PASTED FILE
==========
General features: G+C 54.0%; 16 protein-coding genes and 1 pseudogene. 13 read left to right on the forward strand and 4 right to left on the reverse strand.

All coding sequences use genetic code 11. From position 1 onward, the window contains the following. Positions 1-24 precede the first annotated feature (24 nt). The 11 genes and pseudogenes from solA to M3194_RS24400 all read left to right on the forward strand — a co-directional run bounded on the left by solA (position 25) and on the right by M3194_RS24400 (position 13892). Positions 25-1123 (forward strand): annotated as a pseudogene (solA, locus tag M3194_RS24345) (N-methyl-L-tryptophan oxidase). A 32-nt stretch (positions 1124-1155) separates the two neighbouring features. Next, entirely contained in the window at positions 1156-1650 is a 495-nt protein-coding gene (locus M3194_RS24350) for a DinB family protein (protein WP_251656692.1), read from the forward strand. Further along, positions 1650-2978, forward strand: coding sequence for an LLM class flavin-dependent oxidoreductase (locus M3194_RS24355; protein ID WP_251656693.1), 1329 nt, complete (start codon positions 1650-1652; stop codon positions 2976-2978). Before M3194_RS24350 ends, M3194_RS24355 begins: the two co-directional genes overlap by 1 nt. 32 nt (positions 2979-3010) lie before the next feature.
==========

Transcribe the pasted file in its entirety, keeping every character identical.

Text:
General features: G+C 54.0%; 16 protein-coding genes and 1 pseudogene. 13 read left to right on the forward strand and 4 right to left on the reverse strand.

All coding sequences use genetic code 11. From position 1 onward, the window contains the following. Positions 1-24 precede the first annotated feature (24 nt). The 11 genes and pseudogenes from solA to M3194_RS24400 all read left to right on the forward strand — a co-directional run bounded on the left by solA (position 25) and on the right by M3194_RS24400 (position 13892). Positions 25-1123 (forward strand): annotated as a pseudogene (solA, locus tag M3194_RS24345) (N-methyl-L-tryptophan oxidase). A 32-nt stretch (positions 1124-1155) separates the two neighbouring features. Next, entirely contained in the window at positions 1156-1650 is a 495-nt protein-coding gene (locus M3194_RS24350) for a DinB family protein (protein WP_251656692.1), read from the forward strand. Further along, positions 1650-2978, forward strand: coding sequence for an LLM class flavin-dependent oxidoreductase (locus M3194_RS24355; protein ID WP_251656693.1), 1329 nt, complete (start codon positions 1650-1652; stop codon positions 2976-2978). Before M3194_RS24350 ends, M3194_RS24355 begins: the two co-directional genes overlap by 1 nt. 32 nt (positions 2979-3010) lie before the next feature.